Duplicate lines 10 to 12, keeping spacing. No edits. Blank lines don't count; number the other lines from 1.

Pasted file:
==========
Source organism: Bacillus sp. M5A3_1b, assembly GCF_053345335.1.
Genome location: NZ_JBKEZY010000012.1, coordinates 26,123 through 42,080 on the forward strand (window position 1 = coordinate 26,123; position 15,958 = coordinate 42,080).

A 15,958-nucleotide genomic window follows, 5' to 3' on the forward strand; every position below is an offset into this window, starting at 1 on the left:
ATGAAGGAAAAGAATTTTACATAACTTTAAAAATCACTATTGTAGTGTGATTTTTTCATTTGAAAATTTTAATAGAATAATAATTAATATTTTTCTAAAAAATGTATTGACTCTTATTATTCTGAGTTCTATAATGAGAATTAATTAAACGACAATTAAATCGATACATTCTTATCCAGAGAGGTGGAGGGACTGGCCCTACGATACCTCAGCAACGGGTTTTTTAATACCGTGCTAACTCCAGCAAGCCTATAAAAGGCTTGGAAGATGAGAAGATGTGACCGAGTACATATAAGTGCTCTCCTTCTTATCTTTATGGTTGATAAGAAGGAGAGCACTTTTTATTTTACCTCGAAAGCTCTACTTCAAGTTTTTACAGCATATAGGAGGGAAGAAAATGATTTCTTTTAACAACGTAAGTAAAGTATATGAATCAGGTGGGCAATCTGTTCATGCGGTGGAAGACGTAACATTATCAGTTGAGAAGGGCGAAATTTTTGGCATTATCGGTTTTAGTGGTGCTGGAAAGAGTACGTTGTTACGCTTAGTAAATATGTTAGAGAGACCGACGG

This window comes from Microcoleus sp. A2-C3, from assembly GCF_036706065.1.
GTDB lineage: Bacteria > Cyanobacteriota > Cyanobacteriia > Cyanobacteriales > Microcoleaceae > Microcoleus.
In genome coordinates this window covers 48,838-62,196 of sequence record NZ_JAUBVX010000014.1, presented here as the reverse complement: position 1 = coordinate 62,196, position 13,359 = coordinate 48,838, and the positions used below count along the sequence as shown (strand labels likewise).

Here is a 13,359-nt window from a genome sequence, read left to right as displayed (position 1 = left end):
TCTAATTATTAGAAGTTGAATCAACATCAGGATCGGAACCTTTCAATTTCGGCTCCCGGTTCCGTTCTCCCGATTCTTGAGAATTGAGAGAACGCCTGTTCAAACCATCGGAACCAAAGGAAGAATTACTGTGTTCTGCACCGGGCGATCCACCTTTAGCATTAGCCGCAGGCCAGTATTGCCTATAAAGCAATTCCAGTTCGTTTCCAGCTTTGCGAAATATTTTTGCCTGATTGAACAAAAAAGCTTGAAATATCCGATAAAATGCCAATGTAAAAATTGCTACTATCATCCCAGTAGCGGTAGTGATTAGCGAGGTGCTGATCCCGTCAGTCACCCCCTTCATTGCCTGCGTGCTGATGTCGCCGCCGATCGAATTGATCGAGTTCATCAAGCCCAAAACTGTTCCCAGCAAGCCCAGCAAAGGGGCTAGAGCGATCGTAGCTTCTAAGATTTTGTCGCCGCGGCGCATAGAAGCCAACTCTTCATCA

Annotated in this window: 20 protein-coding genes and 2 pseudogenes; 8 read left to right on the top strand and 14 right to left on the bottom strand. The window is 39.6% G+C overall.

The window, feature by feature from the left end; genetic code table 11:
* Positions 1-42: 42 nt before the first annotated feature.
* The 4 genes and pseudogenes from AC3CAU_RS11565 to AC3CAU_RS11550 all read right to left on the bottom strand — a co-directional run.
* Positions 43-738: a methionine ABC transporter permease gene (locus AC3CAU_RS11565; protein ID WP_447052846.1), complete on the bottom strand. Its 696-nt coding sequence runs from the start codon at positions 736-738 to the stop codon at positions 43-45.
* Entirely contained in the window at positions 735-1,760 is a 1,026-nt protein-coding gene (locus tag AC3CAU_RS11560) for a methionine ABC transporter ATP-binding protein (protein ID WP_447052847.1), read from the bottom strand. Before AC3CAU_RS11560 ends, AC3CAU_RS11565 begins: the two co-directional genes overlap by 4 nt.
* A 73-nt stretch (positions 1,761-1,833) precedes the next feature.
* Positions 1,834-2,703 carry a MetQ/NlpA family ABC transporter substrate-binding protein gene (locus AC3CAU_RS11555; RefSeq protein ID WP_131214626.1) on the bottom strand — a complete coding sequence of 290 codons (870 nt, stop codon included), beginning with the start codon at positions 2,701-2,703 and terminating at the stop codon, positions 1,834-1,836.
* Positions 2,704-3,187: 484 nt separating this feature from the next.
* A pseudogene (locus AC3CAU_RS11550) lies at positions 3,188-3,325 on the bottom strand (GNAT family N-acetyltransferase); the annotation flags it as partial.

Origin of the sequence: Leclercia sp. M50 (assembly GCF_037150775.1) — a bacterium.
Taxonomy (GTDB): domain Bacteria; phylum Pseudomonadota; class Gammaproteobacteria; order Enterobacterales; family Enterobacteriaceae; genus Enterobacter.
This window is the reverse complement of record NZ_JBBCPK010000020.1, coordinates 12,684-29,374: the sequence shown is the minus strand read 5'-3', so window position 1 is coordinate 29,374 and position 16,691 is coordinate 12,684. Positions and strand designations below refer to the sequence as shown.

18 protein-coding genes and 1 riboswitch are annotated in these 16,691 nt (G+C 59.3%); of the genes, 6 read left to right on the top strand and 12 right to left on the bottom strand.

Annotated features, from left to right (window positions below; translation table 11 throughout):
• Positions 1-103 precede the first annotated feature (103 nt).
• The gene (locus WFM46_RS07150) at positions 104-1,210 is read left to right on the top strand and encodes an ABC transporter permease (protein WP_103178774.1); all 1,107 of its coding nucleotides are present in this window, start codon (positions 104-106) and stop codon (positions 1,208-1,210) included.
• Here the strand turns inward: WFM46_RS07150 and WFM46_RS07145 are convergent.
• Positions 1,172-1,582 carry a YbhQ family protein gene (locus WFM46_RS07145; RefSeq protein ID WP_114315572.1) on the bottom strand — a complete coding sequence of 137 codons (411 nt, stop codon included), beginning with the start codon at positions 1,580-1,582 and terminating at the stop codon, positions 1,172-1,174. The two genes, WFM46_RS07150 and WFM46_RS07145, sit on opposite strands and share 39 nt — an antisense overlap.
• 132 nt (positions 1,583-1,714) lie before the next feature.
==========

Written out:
Annotated in this window: 20 protein-coding genes and 2 pseudogenes; 8 read left to right on the top strand and 14 right to left on the bottom strand. The window is 39.6% G+C overall.

The window, feature by feature from the left end; genetic code table 11:
* Positions 1-42: 42 nt before the first annotated feature.